In a surprising development this week, Vice President Joe Biden traveled to Camp Victory in the heart of Baghdad to mark an end to the war and congratulate American and Iraqi troops on their joint success in suppressing violence across the country.
The trip, unannounced due to security precautions, was a chance for the vice president to highlight the Obama Administration’s pledge to withdraw all American soldiers from Iraq by the end of this month.
Far more important than beefing up the administration’s foreign policy bona fides however was the real intent of the American delegation — to reassure Iraqi prime minister Nouri al-Maliki and his coalition government that the United States are not abandoning Iraq but rather excited to establish a new strategic relationship between the two countries. Instilling that type of confidence within the Iraqi government is a smart and effective move at this point in time, given that the Iraqi Security Forces continue to battle domestic terrorist organizations throughout the country’s eighteen provinces.
The insurgency in Iraq has degraded considerably during the last three to four years. But the violence is anything but quelled completely. Armed groups, Sunni and Shia alike, are still strong enough to pose a threat to the Iraqi government. Al Qaeda in Iraq, now based mainly in the northern Iraqi city of Mosul, is only one of those groups.
To illustrate the troubles Iraq still faces, two separate attacks occurred in the province of Diyala during the vice president’s visit, killing eighteen people. At least 56 Iraqis have been killed in the past nine days alone.
Even with killings continuing on a near daily basis in much of the country, Biden was adamant that the Iraqi government is fully capable of defending its own people from domestic security problems, to which insurgent groups are still the main concern.
Compared to the early years of the war, Biden is right. Iraqi security has increased their manpower every year since the United States military began the process of rebuilding an indigenous army and police force. In Bagdad and other major cities, Iraqi forces have been in the lead since the summer of 2009 when American forces withdrew from urban areas.
The Iraqi military stepped up its game further in 2010, when its forces took charge of security missions across the country. Iraq’s counterterrorism apparatus is the best of its kind in the Middle East, with hundreds of terrorist killed and captured on a yearly basis and dozens of plots thwarted with American assistance. The question is whether the Iraqi can keep up the pressure without foreign aid.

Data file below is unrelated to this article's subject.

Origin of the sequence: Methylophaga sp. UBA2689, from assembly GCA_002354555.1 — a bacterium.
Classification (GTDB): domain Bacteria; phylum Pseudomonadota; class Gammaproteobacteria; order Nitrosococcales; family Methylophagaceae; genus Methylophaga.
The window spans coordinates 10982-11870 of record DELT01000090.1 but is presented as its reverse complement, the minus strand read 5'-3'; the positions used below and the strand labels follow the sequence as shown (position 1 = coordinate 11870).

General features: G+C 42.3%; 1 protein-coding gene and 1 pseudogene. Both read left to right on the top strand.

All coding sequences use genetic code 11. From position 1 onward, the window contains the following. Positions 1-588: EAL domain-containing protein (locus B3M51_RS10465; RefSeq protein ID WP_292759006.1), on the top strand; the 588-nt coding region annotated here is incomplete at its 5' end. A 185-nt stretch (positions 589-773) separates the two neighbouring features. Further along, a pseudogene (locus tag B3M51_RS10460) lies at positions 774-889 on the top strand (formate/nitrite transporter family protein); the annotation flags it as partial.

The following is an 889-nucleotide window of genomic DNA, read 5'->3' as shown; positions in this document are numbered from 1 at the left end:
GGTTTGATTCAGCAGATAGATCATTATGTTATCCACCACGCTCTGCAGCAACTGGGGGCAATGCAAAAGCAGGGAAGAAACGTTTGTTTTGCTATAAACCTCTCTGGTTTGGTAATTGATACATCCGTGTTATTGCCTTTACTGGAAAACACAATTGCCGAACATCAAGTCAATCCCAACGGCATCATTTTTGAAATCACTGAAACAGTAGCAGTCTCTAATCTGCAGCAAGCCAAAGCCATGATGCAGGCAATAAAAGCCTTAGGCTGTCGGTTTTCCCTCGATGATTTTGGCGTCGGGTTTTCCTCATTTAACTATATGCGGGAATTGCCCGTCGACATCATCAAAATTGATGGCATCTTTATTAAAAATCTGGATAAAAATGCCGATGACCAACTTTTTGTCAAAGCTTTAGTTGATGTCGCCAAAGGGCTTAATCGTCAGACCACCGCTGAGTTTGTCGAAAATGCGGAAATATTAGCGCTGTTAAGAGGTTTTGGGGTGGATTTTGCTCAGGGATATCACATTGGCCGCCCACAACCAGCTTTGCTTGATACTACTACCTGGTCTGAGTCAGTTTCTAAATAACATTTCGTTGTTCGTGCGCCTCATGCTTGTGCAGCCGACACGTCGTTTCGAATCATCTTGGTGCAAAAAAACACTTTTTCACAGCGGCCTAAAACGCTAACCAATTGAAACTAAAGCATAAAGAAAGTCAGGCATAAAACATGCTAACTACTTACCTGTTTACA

There is also concern among officials of both countries about Iran’s motives as the United States hand over full military duties to the Iraqis. Without a lasting American military presence, Tehran will most certainly attempt to exploit the circumstances to its own advantage, as it has done since the first American troops hit Iraqi soil in 2003.
Iran’s connections in Iraq are strong with the Islamic Revolutionary Guard Corps maintaining liaison with Iraq’s major Shiite parties. Despite its persistent denials of sponsoring violence in Iraq, the guards’ partnership with Shia militias has been well documented. Iranian investment is pouring into southern Iraq, buttressed by the millions of Iranian citizens who stream into Najaf and Karbala for religious pilgrimages every year.
With the bulk of American soldiers departing, Iran is faced with two options — either increase its support for radical groups in an attempt to retain leverage over the Iraqi government or slowly reinvest more of its resources from proxy conflict to Iraqi politicians, businesses and infrastructure development.
The average viewer may look at the vice president’s visit to Baghdad as nothing more than a ceremonial and camera waving event but the administration clearly had something else in mind — the beginning of a brand new, strategic relationship with Iraq that expands cooperation from the security and defense files.